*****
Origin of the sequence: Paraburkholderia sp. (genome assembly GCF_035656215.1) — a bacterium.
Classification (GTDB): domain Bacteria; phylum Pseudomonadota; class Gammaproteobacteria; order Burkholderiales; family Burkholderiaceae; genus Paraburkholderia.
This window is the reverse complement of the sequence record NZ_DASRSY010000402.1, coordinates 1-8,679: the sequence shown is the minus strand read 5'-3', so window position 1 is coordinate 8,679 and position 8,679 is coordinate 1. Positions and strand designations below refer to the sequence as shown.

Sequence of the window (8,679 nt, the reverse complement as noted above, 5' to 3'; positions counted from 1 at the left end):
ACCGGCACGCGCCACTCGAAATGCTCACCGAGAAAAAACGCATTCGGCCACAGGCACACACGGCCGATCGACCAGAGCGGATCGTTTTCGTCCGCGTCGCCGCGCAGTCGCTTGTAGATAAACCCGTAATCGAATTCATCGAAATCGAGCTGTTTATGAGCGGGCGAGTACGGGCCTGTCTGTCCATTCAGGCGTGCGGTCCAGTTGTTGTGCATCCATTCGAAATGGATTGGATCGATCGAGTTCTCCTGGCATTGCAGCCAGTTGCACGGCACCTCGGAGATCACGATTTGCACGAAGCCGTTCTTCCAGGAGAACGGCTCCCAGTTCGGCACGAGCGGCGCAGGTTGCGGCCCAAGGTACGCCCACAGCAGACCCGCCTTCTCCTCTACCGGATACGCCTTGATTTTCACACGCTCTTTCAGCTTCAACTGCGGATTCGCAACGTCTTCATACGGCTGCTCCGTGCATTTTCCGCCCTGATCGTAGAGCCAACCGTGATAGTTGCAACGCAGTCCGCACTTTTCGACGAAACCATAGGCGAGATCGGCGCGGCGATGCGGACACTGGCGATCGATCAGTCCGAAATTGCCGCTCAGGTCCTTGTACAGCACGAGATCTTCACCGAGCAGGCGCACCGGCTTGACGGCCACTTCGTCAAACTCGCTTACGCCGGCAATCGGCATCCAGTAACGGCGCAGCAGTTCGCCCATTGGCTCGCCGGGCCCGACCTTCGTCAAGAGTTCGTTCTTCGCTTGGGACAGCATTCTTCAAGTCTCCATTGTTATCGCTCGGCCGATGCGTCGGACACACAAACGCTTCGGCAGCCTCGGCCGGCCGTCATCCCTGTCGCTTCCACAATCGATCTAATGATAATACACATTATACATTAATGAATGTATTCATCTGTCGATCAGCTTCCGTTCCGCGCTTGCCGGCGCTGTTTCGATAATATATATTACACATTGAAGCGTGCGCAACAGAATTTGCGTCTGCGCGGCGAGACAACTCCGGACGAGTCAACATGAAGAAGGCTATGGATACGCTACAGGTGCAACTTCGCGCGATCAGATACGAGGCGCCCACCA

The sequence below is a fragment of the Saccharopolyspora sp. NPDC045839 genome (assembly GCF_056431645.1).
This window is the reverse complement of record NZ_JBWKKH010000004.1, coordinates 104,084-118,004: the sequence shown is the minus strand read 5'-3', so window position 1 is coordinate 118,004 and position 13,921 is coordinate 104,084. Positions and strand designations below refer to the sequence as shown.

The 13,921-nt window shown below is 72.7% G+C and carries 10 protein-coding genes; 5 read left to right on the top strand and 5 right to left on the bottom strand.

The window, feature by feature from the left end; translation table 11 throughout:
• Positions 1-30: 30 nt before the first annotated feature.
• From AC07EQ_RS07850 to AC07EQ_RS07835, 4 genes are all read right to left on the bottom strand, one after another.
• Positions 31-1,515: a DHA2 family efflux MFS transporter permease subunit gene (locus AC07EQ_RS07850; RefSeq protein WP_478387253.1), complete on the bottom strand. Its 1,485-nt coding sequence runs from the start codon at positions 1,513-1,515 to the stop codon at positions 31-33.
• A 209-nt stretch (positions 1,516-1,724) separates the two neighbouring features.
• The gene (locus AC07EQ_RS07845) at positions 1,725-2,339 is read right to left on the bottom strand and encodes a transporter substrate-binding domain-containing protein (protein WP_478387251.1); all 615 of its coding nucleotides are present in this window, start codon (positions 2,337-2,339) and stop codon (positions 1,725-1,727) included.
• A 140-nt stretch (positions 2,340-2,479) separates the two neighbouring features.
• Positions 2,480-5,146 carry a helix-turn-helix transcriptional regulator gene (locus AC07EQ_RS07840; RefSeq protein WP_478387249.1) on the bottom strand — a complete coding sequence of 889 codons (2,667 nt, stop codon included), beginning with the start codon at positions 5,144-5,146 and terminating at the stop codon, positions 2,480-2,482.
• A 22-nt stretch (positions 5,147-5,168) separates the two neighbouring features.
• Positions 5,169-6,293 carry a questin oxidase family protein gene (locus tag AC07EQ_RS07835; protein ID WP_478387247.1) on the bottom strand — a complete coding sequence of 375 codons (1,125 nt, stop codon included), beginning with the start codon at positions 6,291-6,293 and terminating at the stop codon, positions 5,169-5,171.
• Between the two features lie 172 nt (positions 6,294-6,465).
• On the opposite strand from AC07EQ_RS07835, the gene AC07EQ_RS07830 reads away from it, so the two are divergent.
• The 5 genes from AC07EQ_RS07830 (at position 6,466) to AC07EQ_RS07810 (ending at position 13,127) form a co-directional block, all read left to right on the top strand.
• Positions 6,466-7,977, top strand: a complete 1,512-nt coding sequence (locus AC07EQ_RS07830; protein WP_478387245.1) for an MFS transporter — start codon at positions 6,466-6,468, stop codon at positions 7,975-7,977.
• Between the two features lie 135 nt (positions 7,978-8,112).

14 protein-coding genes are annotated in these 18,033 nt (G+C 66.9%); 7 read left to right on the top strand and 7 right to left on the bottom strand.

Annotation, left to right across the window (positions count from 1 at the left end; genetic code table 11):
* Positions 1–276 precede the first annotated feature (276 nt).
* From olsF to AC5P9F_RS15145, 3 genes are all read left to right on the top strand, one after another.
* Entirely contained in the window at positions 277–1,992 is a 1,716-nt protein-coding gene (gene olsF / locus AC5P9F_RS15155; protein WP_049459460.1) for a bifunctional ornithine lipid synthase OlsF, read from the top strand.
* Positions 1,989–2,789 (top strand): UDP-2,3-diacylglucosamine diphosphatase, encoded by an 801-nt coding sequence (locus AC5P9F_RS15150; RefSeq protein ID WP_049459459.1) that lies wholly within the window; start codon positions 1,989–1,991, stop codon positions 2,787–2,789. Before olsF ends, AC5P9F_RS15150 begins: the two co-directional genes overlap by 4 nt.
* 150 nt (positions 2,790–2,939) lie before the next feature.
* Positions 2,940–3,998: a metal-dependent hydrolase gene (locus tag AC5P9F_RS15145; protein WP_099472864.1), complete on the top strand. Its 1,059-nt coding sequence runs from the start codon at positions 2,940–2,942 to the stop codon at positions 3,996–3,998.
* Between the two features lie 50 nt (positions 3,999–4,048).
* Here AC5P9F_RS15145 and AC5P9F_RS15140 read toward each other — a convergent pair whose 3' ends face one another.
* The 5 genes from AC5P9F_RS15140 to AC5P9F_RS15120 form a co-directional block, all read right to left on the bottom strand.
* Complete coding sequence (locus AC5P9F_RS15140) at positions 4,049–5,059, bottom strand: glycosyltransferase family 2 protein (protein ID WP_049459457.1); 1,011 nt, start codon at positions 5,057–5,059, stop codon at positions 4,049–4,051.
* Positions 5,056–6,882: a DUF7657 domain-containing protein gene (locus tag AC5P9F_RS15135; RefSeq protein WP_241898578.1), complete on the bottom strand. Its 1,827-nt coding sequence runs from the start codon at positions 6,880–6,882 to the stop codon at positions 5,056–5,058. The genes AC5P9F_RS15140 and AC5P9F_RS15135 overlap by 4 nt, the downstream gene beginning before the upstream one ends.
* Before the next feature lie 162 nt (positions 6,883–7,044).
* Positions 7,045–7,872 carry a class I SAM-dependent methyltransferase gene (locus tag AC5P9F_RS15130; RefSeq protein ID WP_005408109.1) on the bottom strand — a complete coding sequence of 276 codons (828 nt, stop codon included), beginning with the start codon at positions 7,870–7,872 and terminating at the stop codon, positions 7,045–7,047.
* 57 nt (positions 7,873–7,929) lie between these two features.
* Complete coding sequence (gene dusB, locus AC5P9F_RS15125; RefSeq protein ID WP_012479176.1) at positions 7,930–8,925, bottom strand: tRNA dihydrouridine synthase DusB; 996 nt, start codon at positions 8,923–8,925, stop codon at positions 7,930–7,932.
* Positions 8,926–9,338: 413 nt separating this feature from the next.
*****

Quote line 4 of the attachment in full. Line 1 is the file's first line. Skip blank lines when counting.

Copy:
Sequence of the window (8,679 nt, the reverse complement as noted above, 5' to 3'; positions counted from 1 at the left end):